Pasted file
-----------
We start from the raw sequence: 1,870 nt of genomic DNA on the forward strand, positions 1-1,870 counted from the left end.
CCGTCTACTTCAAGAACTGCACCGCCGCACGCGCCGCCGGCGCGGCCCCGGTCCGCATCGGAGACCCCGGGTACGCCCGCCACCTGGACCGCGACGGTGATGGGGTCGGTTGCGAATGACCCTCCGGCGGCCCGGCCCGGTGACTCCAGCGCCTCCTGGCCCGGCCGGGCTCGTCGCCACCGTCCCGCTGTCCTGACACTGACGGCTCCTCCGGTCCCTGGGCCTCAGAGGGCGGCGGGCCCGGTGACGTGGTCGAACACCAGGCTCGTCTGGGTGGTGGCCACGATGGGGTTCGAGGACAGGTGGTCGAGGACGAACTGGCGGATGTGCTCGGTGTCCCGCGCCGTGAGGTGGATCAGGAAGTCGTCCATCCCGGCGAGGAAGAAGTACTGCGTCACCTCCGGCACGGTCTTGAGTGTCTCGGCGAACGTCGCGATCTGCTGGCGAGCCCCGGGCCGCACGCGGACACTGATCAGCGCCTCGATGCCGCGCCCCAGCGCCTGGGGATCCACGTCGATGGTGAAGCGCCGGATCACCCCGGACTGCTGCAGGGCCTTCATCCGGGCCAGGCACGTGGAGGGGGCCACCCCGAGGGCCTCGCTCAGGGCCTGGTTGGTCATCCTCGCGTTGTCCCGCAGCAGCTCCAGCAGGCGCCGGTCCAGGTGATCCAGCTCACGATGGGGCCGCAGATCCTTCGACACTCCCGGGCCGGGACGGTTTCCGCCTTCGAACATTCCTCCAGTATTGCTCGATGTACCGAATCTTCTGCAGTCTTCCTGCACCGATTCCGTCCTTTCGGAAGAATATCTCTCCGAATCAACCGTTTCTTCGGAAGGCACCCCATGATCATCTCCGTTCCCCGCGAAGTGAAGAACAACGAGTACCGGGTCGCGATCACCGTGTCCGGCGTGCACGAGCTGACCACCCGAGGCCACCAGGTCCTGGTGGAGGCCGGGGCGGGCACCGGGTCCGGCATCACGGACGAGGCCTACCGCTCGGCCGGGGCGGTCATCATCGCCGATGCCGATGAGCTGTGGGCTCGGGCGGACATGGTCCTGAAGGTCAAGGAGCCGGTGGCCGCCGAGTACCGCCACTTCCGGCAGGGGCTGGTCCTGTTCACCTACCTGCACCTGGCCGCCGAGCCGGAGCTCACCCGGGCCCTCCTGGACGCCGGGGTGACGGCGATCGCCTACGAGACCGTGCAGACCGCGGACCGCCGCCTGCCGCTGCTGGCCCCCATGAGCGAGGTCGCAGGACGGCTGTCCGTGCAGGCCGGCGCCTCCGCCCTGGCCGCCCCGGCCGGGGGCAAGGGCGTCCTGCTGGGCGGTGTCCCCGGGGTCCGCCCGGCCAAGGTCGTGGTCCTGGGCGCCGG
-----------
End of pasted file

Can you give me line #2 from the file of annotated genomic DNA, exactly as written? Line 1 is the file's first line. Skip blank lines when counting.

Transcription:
CCGTCTACTTCAAGAACTGCACCGCCGCACGCGCCGCCGGCGCGGCCCCGGTCCGCATCGGAGACCCCGGGTACGCCCGCCACCTGGACCGCGACGGTGATGGGGTCGGTTGCGAATGACCCTCCGGCGGCCCGGCCCGGTGACTCCAGCGCCTCCTGGCCCGGCCGGGCTCGTCGCCACCGTCCCGCTGTCCTGACACTGACGGCTCCTCCGGTCCCTGGGCCTCAGAGGGCGGCGGGCCCGGTGACGTGGTCGAACACCAGGCTCGTCTGGGTGGTGGCCACGATGGGGTTCGAGGACAGGTGGTCGAGGACGAACTGGCGGATGTGCTCGGTGTCCCGCGCCGTGAGGTGGATCAGGAAGTCGTCCATCCCGGCGAGGAAGAAGTACTGCGTCACCTCCGGCACGGTCTTGAGTGTCTCGGCGAACGTCGCGATCTGCTGGCGAGCCCCGGGCCGCACGCGGACACTGATCAGCGCCTCGATGCCGCGCCCCAGCGCCTGGGGATCCACGTCGATGGTGAAGCGCCGGATCACCCCGGACTGCTGCAGGGCCTTCATCCGGGCCAGGCACGTGGAGGGGGCCACCCCGAGGGCCTCGCTCAGGGCCTGGTTGGTCATCCTCGCGTTGTCCCGCAGCAGCTCCAGCAGGCGCCGGTCCAGGTGATCCAGCTCACGATGGGGCCGCAGATCCTTCGACACTCCCGGGCCGGGACGGTTTCCGCCTTCGAACATTCCTCCAGTATTGCTCGATGTACCGAATCTTCTGCAGTCTTCCTGCACCGATTCCGTCCTTTCGGAAGAATATCTCTCCGAATCAACCGTTTCTTCGGAAGGCACCCCATGATCATCTCCGTTCCCCGCGAAGTGAAGAACAACGAGTACCGGGTCGCGATCACCGTGTCCGGCGTGCACGAGCTGACCACCCGAGGCCACCAGGTCCTGGTGGAGGCCGGGGCGGGCACCGGGTCCGGCATCACGGACGAGGCCTACCGCTCGGCCGGGGCGGTCATCATCGCCGATGCCGATGAGCTGTGGGCTCGGGCGGACATGGTCCTGAAGGTCAAGGAGCCGGTGGCCGCCGAGTACCGCCACTTCCGGCAGGGGCTGGTCCTGTTCACCTACCTGCACCTGGCCGCCGAGCCGGAGCTCACCCGGGCCCTCCTGGACGCCGGGGTGACGGCGATCGCCTACGAGACCGTGCAGACCGCGGACCGCCGCCTGCCGCTGCTGGCCCCCATGAGCGAGGTCGCAGGACGGCTGTCCGTGCAGGCCGGCGCCTCCGCCCTGGCCGCCCCGGCCGGGGGCAAGGGCGTCCTGCTGGGCGGTGTCCCCGGGGTCCGCCCGGCCAAGGTCGTGGTCCTGGGCGCCGG